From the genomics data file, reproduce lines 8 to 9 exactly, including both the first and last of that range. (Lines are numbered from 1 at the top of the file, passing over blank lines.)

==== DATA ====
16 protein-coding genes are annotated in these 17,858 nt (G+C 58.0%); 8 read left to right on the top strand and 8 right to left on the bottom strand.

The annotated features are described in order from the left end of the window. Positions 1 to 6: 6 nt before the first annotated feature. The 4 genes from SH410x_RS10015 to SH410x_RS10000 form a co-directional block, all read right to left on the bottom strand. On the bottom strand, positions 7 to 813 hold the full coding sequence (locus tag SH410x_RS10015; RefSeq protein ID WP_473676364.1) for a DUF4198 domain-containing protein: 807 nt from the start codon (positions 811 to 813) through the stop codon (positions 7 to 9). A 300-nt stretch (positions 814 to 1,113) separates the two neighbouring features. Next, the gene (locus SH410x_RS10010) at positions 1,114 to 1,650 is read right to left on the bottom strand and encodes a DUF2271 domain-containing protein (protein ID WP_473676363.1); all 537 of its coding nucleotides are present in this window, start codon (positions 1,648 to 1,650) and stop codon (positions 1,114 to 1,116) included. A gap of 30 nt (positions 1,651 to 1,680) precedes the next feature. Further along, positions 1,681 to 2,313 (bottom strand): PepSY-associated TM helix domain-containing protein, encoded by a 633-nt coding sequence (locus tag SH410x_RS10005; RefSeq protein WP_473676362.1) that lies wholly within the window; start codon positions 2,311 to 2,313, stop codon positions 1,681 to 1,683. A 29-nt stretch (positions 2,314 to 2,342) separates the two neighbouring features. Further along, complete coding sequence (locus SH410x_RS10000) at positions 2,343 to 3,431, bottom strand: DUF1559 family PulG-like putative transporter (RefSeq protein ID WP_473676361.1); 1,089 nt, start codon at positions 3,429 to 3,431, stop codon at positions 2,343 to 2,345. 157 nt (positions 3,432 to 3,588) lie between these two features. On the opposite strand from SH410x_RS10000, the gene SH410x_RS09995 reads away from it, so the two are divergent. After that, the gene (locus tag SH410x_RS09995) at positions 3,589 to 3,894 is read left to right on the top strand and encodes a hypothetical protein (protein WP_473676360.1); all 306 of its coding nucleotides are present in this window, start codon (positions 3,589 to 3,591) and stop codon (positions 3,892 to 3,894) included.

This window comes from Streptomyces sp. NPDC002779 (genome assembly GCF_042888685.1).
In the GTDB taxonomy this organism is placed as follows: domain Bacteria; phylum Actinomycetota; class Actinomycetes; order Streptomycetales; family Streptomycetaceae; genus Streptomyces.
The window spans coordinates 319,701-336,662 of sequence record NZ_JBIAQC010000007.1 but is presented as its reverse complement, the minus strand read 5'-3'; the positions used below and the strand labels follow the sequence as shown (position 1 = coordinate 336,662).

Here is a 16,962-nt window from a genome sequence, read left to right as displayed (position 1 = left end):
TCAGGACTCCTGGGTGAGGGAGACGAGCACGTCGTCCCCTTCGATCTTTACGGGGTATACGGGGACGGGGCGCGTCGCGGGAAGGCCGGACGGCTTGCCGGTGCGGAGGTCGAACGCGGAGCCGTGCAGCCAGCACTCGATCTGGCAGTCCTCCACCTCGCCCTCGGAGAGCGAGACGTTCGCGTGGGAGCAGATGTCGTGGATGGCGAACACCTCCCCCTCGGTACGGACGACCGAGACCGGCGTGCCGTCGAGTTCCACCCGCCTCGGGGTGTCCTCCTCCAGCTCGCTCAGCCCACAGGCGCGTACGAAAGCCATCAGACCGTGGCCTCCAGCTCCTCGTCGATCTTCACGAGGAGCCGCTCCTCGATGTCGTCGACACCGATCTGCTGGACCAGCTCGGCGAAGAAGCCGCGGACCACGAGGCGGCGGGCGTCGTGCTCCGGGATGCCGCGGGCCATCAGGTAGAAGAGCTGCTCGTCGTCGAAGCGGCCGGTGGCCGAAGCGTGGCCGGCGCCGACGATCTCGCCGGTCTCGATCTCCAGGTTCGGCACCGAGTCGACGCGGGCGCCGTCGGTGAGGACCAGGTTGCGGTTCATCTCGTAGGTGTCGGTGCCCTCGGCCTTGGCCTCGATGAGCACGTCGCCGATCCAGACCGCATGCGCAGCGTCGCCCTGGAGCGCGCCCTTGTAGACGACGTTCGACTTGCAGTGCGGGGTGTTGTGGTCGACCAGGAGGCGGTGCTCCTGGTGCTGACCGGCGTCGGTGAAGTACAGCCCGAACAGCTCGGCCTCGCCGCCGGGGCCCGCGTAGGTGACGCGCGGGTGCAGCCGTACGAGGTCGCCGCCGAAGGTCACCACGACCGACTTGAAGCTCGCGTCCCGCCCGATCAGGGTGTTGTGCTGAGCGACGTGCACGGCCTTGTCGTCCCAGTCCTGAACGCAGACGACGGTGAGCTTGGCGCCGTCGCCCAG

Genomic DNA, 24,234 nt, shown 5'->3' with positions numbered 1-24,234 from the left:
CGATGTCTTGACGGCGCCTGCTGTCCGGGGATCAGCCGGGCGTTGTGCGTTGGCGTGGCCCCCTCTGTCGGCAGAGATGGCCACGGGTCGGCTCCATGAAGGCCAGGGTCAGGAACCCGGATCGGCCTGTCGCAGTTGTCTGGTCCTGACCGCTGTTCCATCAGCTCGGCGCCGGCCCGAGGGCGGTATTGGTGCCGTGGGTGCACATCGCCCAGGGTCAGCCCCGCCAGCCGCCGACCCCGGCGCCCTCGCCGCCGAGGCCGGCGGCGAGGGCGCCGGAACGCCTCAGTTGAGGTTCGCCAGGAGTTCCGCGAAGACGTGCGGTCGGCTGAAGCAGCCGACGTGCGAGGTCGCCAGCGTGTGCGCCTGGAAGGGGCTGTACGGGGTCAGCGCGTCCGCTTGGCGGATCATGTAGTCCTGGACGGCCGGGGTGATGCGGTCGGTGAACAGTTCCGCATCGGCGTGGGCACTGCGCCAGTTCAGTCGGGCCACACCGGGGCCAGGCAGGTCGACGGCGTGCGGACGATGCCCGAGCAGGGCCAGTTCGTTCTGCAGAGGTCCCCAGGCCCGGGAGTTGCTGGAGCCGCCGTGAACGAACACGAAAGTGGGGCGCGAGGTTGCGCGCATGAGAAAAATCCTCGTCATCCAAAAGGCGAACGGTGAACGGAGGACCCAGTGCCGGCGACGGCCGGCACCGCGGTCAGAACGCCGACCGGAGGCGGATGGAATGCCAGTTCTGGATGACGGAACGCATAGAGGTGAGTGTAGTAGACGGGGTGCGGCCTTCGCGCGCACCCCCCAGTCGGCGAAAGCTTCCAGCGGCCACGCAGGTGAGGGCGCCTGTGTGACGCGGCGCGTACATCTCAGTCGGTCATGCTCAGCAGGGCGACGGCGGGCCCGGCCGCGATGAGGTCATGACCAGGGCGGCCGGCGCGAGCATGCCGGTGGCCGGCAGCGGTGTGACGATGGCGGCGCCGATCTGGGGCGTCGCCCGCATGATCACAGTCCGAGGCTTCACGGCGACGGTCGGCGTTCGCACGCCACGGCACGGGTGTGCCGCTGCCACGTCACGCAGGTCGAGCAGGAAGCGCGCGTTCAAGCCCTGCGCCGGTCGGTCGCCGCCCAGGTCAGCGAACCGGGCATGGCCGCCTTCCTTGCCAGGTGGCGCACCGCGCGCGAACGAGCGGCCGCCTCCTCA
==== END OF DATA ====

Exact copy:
Genomic DNA, 24,234 nt, shown 5'->3' with positions numbered 1-24,234 from the left:
CGATGTCTTGACGGCGCCTGCTGTCCGGGGATCAGCCGGGCGTTGTGCGTTGGCGTGGCCCCCTCTGTCGGCAGAGATGGCCACGGGTCGGCTCCATGAAGGCCAGGGTCAGGAACCCGGATCGGCCTGTCGCAGTTGTCTGGTCCTGACCGCTGTTCCATCAGCTCGGCGCCGGCCCGAGGGCGGTATTGGTGCCGTGGGTGCACATCGCCCAGGGTCAGCCCCGCCAGCCGCCGACCCCGGCGCCCTCGCCGCCGAGGCCGGCGGCGAGGGCGCCGGAACGCCTCAGTTGAGGTTCGCCAGGAGTTCCGCGAAGACGTGCGGTCGGCTGAAGCAGCCGACGTGCGAGGTCGCCAGCGTGTGCGCCTGGAAGGGGCTGTACGGGGTCAGCGCGTCCGCTTGGCGGATCATGTAGTCCTGGACGGCCGGGGTGATGCGGTCGGTGAACAGTTCCGCATCGGCGTGGGCACTGCGCCAGTTCAGTCGGGCCACACCGGGGCCAGGCAGGTCGACGGCGTGCGGACGATGCCCGAGCAGGGCCAGTTCGTTCTGCAGAGGTCCCCAGGCCCGGGAGTTGCTGGAGCCGCCGTGAACGAACACGAAAGTGGGGCGCGAGGTTGCGCGCATGAGAAAAATCCTCGTCATCCAAAAGGCGAACGGTGAACGGAGGACCCAGTGCCGGCGACGGCCGGCACCGCGGTCAGAACGCCGACCGGAGGCGGATGGAATGCCAGTTCTGGATGACGGAACGCATAGAGGTGAGTGTAGTAGACGGGGTGCGGCCTTCGCGCGCACCCCCCAGTCGGCGAAAGCTTCCAGCGGCCACGCAGGTGAGGGCGCCTGTGTGACGCGGCGCGTACATCTCAGTCGGTCATGCTCAGCAGGGCGACGGCGGGCCCGGCCGCGATGAGGTCATGACCAGGGCGGCCGGCGCGAGCATGCCGGTGGCCGGCAGCGGTGTGACGATGGCGGCGCCGATCTGGGGCGTCGCCCGCATGATCACAGTCCGAGGCTTCACGGCGACGGTCGGCGTTCGCACGCCACGGCACGGGTGTGCCGCTGCCACGTCACGCAGGTCGAGCAGGAAGCGCGCGTTCAAGCCCTGCGCCGGTCGGTCGCCGCCCAGGTCAGCGAACCGGGCATGGCCGCCTTCCTTGCCAGGTGGCGCACCGCGCGCGAACGAGCGGCCGCCTCCTCA